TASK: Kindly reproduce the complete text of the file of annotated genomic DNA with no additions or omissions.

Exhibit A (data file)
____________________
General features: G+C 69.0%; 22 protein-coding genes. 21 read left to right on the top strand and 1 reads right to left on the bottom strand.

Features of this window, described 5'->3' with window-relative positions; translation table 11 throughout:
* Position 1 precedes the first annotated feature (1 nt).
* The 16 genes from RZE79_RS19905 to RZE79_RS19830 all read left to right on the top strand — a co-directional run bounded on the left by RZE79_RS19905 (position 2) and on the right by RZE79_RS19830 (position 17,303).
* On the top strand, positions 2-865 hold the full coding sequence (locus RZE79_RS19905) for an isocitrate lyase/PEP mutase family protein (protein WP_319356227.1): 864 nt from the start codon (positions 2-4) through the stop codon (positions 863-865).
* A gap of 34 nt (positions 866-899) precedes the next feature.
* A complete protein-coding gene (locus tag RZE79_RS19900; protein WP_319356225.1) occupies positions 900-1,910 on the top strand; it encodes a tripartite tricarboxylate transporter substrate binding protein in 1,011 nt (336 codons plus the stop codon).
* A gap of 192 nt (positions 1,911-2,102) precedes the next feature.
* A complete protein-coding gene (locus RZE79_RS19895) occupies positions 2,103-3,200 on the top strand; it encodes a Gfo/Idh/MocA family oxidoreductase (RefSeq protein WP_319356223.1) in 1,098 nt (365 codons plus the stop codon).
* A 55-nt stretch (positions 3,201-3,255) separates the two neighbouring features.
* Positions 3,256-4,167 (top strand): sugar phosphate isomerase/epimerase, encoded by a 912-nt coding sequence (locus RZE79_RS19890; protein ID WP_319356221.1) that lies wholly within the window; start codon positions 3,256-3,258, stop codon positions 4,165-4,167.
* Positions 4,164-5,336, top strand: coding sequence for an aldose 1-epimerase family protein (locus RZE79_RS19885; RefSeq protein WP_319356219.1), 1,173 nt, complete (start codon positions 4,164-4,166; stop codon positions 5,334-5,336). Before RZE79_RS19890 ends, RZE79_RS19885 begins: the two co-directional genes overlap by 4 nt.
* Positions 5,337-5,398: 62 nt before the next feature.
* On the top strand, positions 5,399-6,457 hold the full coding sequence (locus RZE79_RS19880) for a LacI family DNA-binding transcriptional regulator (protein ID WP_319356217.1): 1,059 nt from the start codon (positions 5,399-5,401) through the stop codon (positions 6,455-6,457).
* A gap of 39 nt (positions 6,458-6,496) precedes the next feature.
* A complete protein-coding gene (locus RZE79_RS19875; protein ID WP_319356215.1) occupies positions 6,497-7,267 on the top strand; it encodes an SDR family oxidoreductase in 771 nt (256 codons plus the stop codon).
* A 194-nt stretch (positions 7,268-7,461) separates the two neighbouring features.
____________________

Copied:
General features: G+C 69.0%; 22 protein-coding genes. 21 read left to right on the top strand and 1 reads right to left on the bottom strand.

Features of this window, described 5'->3' with window-relative positions; translation table 11 throughout:
* Position 1 precedes the first annotated feature (1 nt).
* The 16 genes from RZE79_RS19905 to RZE79_RS19830 all read left to right on the top strand — a co-directional run bounded on the left by RZE79_RS19905 (position 2) and on the right by RZE79_RS19830 (position 17,303).
* On the top strand, positions 2-865 hold the full coding sequence (locus RZE79_RS19905) for an isocitrate lyase/PEP mutase family protein (protein WP_319356227.1): 864 nt from the start codon (positions 2-4) through the stop codon (positions 863-865).
* A gap of 34 nt (positions 866-899) precedes the next feature.
* A complete protein-coding gene (locus tag RZE79_RS19900; protein WP_319356225.1) occupies positions 900-1,910 on the top strand; it encodes a tripartite tricarboxylate transporter substrate binding protein in 1,011 nt (336 codons plus the stop codon).
* A gap of 192 nt (positions 1,911-2,102) precedes the next feature.
* A complete protein-coding gene (locus RZE79_RS19895) occupies positions 2,103-3,200 on the top strand; it encodes a Gfo/Idh/MocA family oxidoreductase (RefSeq protein WP_319356223.1) in 1,098 nt (365 codons plus the stop codon).
* A 55-nt stretch (positions 3,201-3,255) separates the two neighbouring features.
* Positions 3,256-4,167 (top strand): sugar phosphate isomerase/epimerase, encoded by a 912-nt coding sequence (locus RZE79_RS19890; protein ID WP_319356221.1) that lies wholly within the window; start codon positions 3,256-3,258, stop codon positions 4,165-4,167.
* Positions 4,164-5,336, top strand: coding sequence for an aldose 1-epimerase family protein (locus RZE79_RS19885; RefSeq protein WP_319356219.1), 1,173 nt, complete (start codon positions 4,164-4,166; stop codon positions 5,334-5,336). Before RZE79_RS19890 ends, RZE79_RS19885 begins: the two co-directional genes overlap by 4 nt.
* Positions 5,337-5,398: 62 nt before the next feature.
* On the top strand, positions 5,399-6,457 hold the full coding sequence (locus RZE79_RS19880) for a LacI family DNA-binding transcriptional regulator (protein ID WP_319356217.1): 1,059 nt from the start codon (positions 5,399-5,401) through the stop codon (positions 6,455-6,457).
* A gap of 39 nt (positions 6,458-6,496) precedes the next feature.
* A complete protein-coding gene (locus RZE79_RS19875; protein ID WP_319356215.1) occupies positions 6,497-7,267 on the top strand; it encodes an SDR family oxidoreductase in 771 nt (256 codons plus the stop codon).
* A 194-nt stretch (positions 7,268-7,461) separates the two neighbouring features.